Discussion: The author has provided a historical novel with a message somewhat similar to the earlier written books describing the fall of the Cherokee Nation but with an interesting sci-fi addition. The body of the tale is well-written, the action is abundant and graphically detailed and follows the life of the Shawnee Chief Tecumseh with a slight historical error, unnoticeable to other than a very few American Indian aficionados. From the viewpoint of a reader who has spent a fair amount of time in and around reservations, the housing description and Myaka’s actions are particularly well done. The epilogue does not seem to fit as well. It somehow seems to this reviewer like a prepared paper to enforce a point that already has been well presented in the body of story. (An aside perhaps of some interest to a few readers –the name Myaka means Turtle.)

4* Enjoyable historical with an interesting sci-fi inclusion.

Happiness and Success

Happiness and Success, Full Version, Edition originale: Bonheur et Réussite – Version intégrale, copyright and written by Raphaël Savoy.

The Preface states: “this book has one essential objective: to create the tiny spark that will light up your whole perspective and life.” Further that it “is suitable for anyone who is discouraged, weary, and or depressed by a life which can sometimes be stressful, harsh or unfair.” And a commitment: “I promise that you have in your hands a complete and very powerful method of personal development.” With respect to presentation: “I aimed for this book to be pragmatic, functional and useful.” Eleven chapters follow and provide discussions of varying length on individual components required to understand his method along with a Summary/conclusion and a short Bibliography.

Discussion: It is difficult to determine how successfully the reader can extract his/her individual requirements or needs from the author’s provision of this “complete and very powerful method of personal development.” Similarly to the plethora of other offers of help to the obviously disturbed population of today’s world, he has recited the problems most encounter and why; discussed the peculiarities of the manner in which the human brain is involved (humans have the unique inability to not think); the presence of reality and how to face it – facts, incidents, thoughts; the need to clarify and categorize the ideas; gain confidence; restore faith – a factor largely missing today; indulge in positive thinking and be able to change one’s point of view; then letting go of the bad and acceptance of the good; living in the moment (carpe diem) and mindfulness (practice NOT thinking); the importance of love (existing only on a lower level today), forgiveness, generosity and gratitude; and finally the action required to gather all of these elements together to reach the desired goal of peace and happiness. Pictograms are employed throughout to set apart statements the author considers particularly important for the reader to retain. Emphasis is placed on the importance of rereading the book to gain all of the important elements. Similarly, the action steps must constantly be repeated with the admonition that, as with sports or other endeavors, practice makes perfect. A number of helpful quotations, some amusing, e.g. Einstein – “Only two things are infinite: the universe and human stupidity, and I’m not sure about the former” are included along with numerous helpful suggestions, e.g. “Love thy neighbor as thyself” (Jesus); “Much of our stress comes from living mentally in other people’s business.” In some ways the procedures are quite similar to one or more of the seven important types of the practice of meditation.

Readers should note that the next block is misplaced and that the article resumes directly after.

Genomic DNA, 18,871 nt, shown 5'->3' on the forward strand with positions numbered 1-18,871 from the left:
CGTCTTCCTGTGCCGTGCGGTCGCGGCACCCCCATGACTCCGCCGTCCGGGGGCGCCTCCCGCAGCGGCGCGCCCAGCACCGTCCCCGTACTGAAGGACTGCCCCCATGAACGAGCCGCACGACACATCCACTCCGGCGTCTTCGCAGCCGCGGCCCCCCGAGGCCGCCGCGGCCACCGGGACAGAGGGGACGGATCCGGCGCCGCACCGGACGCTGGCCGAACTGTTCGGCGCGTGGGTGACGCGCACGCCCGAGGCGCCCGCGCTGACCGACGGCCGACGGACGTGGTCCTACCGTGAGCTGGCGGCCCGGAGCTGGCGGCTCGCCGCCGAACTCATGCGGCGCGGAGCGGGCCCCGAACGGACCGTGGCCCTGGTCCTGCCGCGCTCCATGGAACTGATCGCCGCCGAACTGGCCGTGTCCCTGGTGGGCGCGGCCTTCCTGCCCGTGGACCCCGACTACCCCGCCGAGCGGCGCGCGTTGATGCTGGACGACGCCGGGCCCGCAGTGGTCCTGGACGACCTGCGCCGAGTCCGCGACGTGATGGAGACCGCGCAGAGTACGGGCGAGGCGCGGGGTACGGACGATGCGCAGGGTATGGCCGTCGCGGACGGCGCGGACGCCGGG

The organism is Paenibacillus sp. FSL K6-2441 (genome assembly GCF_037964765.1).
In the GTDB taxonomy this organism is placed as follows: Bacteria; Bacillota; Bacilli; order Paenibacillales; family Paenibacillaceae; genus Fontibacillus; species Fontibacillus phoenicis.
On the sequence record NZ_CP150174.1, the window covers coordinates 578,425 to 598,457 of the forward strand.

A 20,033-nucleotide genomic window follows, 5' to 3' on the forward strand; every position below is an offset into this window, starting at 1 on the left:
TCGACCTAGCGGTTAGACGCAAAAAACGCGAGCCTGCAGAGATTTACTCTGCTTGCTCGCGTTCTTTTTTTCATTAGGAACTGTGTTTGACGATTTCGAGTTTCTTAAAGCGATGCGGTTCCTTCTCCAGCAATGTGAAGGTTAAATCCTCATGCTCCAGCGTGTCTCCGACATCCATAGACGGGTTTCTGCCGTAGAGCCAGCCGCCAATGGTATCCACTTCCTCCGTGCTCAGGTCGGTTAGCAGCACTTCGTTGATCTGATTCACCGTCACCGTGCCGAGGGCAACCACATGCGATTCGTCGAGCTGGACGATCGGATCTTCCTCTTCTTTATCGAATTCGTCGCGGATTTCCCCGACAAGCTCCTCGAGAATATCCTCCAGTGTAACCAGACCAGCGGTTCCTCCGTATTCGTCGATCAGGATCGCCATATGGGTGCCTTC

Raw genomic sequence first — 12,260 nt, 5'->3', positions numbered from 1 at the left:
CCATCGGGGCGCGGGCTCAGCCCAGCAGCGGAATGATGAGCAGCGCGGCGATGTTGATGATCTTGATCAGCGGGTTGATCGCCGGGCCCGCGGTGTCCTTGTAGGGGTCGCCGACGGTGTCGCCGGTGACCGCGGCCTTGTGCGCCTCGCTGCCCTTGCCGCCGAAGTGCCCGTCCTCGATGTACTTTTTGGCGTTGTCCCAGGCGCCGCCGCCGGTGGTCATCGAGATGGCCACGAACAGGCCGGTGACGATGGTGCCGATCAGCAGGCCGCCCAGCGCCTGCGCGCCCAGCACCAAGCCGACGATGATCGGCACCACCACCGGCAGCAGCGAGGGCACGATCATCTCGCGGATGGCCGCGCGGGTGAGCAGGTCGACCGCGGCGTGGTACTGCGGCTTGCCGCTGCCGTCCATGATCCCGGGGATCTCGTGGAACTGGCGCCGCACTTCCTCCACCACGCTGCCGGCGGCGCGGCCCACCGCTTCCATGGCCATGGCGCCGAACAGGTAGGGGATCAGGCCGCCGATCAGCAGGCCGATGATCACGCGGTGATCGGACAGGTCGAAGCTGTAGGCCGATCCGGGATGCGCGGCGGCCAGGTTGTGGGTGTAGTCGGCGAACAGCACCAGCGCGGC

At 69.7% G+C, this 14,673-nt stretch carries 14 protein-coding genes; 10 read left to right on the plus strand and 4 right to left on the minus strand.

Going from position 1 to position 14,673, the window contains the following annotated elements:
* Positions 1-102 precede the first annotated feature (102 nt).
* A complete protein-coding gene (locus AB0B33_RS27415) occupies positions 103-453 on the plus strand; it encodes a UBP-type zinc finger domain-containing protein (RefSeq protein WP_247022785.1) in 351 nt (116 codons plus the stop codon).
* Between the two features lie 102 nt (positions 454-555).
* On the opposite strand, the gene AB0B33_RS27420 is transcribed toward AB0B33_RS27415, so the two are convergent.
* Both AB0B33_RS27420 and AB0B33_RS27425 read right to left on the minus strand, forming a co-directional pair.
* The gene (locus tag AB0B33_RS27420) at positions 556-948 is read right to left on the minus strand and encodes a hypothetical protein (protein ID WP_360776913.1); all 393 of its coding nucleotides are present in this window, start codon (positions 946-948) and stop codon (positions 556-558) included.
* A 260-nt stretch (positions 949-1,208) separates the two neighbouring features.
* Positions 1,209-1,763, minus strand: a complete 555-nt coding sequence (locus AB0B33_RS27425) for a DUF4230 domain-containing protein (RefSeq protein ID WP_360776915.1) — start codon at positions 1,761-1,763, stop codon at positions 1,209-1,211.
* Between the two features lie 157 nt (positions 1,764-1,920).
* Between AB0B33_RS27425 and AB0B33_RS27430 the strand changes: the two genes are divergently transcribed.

Summary: Another worthwhile addition to the growing number of self-help manuals to aid an obviously growing mass of disturbed individuals in the frenetic world we seem to have made. Individuals with two to three jobs to survive, need for constant telephone availability, constant upgrade of electronic equipment, need to fulfil requirements of one’s children plus one’s own, political/world unrest, road rage and more.

4* Worthwhile addition to growing number of self-help books for disturbed individuals.